Photos pending! NASA probe takes ‘deepest-ever’ dive into Saturn moon’s icy plume

Enceladus © NASA/JPL-Caltech/Space Science Institute/Reuters
The unmanned Cassini spacecraft has successfully dived into the icy spray of Saturn’s moon Enceladus, deeper than ever before. NASA has vowed to release the images shortly, while scientists are eager to get an answer whether the icy ocean world hosts ingredients for life.

The probe passed 49km above the moon’s south polar region. It sampled and collected data on the icy spray that is believed to come from a subterranean ocean on Enceladus.

"Mission controllers established two-way communication with the spacecraft this afternoon and expect it to begin transmitting data from the encounter this evening," NASA said in a statement late Wednesday.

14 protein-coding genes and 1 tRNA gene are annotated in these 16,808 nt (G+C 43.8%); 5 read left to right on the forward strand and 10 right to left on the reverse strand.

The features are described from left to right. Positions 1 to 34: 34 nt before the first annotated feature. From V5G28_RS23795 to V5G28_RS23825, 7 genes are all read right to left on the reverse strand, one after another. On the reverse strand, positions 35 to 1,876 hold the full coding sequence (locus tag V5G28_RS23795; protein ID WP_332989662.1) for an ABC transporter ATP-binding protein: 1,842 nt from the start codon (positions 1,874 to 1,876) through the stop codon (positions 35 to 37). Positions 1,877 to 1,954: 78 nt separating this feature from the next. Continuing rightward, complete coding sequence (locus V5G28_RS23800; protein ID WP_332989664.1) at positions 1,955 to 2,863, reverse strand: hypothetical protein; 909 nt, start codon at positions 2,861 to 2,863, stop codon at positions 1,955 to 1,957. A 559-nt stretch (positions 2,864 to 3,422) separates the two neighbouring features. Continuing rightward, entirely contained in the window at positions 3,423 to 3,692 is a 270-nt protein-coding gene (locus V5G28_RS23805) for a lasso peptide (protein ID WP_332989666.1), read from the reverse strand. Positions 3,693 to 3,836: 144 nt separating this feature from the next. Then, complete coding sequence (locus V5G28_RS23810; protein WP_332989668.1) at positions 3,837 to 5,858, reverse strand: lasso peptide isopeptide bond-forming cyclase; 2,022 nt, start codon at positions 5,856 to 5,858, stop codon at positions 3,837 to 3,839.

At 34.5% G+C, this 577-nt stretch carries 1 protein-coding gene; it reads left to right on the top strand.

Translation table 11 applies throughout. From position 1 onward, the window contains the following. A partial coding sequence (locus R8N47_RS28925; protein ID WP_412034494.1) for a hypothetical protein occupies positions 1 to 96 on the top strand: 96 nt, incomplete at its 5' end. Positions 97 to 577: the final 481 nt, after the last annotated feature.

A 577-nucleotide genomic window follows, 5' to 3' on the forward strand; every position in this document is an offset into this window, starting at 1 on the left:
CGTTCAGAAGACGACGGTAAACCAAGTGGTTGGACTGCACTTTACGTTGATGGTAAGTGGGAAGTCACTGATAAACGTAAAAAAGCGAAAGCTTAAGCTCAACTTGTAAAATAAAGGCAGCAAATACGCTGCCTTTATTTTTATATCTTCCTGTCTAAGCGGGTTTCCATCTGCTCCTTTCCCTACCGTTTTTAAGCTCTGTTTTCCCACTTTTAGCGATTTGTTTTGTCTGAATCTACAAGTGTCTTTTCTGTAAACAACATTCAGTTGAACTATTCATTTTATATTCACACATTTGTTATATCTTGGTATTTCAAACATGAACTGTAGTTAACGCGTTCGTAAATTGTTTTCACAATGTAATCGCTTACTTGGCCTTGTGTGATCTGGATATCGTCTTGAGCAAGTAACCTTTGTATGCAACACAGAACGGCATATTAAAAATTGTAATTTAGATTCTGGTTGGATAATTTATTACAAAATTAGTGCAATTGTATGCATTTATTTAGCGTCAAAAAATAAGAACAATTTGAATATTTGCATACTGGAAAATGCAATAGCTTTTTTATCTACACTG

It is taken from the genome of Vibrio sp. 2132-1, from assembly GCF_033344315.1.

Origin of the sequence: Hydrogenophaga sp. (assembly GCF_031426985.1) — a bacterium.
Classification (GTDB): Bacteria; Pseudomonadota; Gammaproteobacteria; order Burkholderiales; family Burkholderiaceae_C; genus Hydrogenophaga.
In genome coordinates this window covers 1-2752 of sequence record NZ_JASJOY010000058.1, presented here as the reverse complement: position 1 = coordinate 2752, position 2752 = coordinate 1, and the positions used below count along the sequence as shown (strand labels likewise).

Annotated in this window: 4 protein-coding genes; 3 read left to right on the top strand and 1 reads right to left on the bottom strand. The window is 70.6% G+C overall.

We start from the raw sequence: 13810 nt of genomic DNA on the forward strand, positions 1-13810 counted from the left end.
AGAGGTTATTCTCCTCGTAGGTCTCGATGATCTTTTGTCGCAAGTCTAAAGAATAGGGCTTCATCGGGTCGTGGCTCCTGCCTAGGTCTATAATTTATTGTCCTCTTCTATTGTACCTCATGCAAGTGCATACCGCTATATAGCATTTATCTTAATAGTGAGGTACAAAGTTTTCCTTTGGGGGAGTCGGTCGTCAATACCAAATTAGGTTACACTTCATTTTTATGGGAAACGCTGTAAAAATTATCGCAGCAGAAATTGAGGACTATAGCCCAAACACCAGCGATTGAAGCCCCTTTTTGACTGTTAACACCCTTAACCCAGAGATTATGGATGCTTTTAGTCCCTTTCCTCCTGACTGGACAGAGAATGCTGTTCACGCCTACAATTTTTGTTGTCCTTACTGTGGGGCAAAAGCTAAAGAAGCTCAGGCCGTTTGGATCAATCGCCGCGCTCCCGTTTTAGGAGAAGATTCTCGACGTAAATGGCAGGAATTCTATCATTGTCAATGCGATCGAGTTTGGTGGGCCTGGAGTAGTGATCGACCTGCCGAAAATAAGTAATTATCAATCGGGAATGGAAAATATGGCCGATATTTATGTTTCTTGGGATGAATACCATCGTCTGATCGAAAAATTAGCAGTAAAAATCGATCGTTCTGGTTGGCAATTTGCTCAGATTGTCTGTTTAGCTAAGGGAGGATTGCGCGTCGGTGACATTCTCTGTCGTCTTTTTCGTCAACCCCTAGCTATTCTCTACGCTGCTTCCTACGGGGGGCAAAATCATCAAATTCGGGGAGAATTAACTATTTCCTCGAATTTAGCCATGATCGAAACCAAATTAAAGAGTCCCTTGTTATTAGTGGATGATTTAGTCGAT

Cassini is not equipped to detect life, but scientists hope that the collected data would anyway shed light on whether the conditions are hospitable to it. 

“Confirmation of molecular hydrogen in the plume would be an independent line of evidence that hydrothermal activity is taking place in the Enceladus Ocean, on the seafloor,” said Hunter Waite, INMS team lead at Southwest Research Institute in San Antonio, according to NASA.

Earlier this year NASA announced that they are positive that there is a subterranean ocean on Saturn’s tiny moon - sparking talk of possible extraterrestrial life. 

Enceladus’ icy plume was discovered in 2005, while Cassini became the first spacecraft to start circling the sixth planet from the sun in 2004.